Not only that, you can enjoy the benefits in various scenarios as well. Whether it is planning and strategizing the data warehousing process, deploying prototypes to test its feasibility, or performing ETL testing to ensure consistent results, this agile methodology facilitates the development process at every stage.
Perhaps, the real value of this approach is seen in the business benefits organizations can yield with its implementation. These include but not limited to:
- Faster results to meet end-user Data Warehouse business intelligence (DW BI) & analytics requirements
- Better alignment with the evolving business needs
- Ability to speed up prototyping and feasibility analysis
- Lower TCO due to streamlined development processes
- Higher quality, up-to-date insights into robust decision making
- Reduced project complexity due to smaller, more manageable cycles
- The ability to identify shortcomings faster, leading to better risk management
- Greater transparency into the progress, performance, and challenges in each iteration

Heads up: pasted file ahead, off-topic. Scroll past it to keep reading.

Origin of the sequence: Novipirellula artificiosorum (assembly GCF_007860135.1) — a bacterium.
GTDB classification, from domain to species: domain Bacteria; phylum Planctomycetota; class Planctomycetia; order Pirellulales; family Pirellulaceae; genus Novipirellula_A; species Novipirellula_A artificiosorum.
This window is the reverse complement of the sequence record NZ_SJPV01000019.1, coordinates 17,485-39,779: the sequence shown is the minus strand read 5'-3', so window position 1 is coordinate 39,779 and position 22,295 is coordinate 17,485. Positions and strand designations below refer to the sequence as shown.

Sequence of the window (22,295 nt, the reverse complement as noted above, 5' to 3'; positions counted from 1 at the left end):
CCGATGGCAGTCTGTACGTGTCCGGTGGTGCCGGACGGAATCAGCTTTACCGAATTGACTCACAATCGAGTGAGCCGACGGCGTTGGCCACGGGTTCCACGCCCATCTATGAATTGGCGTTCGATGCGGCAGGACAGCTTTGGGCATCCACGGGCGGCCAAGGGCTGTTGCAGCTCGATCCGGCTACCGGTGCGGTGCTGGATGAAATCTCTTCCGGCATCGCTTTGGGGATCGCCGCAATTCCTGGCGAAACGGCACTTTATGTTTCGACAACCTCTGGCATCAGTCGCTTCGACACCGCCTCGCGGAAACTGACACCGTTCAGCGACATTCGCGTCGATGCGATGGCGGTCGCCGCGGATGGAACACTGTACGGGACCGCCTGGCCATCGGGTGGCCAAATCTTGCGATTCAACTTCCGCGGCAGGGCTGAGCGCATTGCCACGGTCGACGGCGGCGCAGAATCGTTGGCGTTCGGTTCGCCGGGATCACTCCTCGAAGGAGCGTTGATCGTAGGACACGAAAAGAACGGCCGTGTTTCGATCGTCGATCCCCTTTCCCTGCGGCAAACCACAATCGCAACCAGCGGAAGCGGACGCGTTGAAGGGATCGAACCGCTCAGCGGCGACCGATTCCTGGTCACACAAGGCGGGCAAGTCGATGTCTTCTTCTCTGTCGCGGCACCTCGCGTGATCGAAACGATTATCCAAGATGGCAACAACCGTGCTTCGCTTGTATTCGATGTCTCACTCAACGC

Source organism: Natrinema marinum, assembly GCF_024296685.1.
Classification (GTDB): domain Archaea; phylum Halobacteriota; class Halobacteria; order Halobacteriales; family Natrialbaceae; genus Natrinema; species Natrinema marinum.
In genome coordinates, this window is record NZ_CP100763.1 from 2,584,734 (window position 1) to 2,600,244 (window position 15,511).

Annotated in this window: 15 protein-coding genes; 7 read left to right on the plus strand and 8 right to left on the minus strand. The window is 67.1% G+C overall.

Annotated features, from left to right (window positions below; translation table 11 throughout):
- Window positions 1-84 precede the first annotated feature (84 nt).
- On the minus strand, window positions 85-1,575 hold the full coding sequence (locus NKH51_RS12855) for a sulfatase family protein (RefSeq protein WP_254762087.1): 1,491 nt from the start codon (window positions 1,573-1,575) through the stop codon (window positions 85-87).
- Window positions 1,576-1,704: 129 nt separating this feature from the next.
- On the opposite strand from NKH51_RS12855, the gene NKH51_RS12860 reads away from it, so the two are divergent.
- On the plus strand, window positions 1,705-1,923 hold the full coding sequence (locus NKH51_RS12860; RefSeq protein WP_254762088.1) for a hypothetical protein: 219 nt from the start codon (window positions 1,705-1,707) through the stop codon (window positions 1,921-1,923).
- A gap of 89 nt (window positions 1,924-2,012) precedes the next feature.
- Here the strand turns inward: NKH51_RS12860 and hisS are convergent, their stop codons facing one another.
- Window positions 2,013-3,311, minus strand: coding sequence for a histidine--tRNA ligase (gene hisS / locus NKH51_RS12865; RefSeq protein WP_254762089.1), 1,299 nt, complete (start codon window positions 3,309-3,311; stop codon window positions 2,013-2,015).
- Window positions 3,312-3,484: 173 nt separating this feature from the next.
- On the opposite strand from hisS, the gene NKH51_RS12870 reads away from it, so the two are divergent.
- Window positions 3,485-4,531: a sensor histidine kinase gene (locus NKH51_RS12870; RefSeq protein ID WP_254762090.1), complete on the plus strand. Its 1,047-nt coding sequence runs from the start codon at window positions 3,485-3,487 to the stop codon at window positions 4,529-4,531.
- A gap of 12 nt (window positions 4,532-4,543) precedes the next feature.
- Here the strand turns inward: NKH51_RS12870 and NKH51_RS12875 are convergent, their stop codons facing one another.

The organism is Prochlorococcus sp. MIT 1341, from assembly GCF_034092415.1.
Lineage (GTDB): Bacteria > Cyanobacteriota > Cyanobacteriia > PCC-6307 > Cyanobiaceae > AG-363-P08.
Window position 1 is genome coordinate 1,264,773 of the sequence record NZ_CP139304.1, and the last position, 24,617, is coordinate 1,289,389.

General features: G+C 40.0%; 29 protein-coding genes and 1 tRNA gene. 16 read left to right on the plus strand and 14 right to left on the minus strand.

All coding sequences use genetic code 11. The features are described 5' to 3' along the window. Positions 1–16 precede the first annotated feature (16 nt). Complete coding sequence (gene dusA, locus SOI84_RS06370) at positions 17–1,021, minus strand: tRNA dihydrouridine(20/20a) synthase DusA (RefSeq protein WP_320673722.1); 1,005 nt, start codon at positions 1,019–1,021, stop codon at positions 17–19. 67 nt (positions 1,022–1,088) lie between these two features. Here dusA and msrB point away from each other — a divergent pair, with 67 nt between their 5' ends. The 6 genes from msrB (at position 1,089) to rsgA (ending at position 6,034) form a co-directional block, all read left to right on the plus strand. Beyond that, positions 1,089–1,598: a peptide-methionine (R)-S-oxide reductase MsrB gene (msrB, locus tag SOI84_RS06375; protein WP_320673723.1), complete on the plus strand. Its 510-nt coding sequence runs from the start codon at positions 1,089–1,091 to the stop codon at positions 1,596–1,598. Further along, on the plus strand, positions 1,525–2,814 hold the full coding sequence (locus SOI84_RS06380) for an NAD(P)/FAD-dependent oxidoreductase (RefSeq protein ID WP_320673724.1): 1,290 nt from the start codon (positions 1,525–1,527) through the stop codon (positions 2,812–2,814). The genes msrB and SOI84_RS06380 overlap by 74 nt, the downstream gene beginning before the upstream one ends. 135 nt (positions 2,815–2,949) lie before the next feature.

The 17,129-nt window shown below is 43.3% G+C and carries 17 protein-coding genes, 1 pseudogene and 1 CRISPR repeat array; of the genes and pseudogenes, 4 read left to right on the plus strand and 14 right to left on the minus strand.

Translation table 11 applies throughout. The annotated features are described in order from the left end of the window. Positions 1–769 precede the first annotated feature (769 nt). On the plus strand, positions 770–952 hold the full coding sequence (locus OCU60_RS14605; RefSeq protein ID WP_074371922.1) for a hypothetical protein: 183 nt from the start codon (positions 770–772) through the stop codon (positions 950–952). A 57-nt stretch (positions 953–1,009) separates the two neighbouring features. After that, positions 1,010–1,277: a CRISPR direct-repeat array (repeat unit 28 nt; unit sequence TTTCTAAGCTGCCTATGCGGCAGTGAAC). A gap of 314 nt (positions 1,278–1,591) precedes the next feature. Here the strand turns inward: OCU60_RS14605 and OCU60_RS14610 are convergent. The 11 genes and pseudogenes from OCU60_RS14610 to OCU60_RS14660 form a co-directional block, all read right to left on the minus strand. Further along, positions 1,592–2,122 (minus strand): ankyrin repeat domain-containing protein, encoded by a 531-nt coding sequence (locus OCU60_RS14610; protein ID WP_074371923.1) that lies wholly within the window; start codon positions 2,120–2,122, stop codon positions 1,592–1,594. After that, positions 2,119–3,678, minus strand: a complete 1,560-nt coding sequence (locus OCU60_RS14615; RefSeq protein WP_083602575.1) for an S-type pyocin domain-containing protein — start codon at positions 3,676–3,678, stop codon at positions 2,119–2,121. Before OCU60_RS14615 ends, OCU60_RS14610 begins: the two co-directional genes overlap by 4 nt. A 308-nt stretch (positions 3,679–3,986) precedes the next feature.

A Solution that Fits the Bill
“The traditional architecture is much too slow. We no longer have the luxury of two to three months. We need to be able to tell users, ‘We can have that for you — in two to three days.'” – Rick van der Lans
From source to insights – 7 steps
And this is where modern data warehousing solutions, like Astera DW Builder, come in that are known to cut down development time significantly through end-to-end automation. It provides a unified data warehousing framework that enables a business to go from gathering requirements all the way to analytics via direct integration with data visualization software.
Interested in creating your own data warehouse based on an agile, iterative development method? Take the first step and get a personalized live demo of Astera DW Builder.